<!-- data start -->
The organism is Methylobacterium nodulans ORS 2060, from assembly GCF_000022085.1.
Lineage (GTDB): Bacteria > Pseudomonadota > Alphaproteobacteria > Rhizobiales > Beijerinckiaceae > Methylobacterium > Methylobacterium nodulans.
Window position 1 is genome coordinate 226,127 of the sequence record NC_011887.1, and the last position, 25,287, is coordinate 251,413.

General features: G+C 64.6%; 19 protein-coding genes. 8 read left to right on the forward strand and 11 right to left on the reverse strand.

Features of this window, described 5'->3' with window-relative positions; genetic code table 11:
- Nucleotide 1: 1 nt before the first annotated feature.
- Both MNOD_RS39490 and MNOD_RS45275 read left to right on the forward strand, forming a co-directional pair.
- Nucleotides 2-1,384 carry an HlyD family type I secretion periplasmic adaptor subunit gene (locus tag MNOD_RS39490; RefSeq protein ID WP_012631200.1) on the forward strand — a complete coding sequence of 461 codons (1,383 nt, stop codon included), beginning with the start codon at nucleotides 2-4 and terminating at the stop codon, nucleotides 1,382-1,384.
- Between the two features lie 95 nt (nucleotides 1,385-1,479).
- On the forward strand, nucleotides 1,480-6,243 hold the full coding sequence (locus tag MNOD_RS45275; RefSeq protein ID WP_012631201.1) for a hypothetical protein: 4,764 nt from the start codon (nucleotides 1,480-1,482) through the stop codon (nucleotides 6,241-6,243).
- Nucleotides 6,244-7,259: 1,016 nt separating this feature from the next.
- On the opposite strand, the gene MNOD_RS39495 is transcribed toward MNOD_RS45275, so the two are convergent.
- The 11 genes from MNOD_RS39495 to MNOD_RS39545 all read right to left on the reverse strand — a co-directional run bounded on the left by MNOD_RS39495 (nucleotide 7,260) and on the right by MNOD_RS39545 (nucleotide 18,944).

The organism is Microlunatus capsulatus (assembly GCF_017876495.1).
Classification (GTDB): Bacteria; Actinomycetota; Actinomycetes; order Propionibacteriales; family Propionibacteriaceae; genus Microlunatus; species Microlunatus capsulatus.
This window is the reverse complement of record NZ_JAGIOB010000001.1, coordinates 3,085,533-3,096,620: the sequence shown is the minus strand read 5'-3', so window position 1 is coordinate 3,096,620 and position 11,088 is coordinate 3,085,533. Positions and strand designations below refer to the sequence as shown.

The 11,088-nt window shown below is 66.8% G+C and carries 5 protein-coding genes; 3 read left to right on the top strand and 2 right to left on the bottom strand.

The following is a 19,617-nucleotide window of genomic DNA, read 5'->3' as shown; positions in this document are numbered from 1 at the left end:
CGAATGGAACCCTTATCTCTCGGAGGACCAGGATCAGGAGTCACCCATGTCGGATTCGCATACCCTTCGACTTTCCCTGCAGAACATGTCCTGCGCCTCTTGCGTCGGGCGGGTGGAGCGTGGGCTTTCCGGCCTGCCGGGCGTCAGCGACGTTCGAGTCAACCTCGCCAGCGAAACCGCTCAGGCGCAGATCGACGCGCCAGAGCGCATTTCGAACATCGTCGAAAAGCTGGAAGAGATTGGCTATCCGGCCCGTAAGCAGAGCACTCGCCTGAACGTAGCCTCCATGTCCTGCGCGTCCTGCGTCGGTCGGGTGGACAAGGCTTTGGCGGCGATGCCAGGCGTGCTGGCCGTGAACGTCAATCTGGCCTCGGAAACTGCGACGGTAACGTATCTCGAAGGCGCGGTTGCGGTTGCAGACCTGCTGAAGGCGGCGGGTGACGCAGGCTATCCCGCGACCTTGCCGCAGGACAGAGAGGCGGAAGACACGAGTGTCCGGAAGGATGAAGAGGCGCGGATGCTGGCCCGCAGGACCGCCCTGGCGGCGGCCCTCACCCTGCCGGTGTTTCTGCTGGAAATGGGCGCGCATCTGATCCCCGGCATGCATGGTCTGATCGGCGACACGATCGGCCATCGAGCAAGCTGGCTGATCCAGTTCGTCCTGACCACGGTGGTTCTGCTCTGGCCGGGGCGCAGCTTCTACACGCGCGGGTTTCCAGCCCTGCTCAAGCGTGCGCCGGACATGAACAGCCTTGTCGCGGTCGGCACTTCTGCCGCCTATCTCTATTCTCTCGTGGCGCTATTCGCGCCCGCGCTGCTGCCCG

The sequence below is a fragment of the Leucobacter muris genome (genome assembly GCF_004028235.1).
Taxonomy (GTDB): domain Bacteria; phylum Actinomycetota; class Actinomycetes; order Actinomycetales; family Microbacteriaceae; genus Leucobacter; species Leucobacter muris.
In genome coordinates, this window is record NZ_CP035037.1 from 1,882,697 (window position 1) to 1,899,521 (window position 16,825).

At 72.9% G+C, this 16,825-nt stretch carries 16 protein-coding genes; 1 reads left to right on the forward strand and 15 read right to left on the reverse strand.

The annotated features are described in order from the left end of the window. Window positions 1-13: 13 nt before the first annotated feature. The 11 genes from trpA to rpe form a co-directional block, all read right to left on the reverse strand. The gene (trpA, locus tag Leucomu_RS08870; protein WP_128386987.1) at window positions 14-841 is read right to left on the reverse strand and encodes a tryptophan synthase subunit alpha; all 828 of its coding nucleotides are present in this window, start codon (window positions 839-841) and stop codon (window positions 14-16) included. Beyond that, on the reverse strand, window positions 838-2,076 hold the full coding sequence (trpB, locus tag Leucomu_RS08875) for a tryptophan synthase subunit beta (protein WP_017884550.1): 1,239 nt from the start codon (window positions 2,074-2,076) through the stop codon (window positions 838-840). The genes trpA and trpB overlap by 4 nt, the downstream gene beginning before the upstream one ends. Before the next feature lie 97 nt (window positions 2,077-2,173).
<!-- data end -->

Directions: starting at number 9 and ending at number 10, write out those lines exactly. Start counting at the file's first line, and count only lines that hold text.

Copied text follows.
- Between the two features lie 95 nt (nucleotides 1,385-1,479).
- On the forward strand, nucleotides 1,480-6,243 hold the full coding sequence (locus tag MNOD_RS45275; RefSeq protein ID WP_012631201.1) for a hypothetical protein: 4,764 nt from the start codon (nucleotides 1,480-1,482) through the stop codon (nucleotides 6,241-6,243).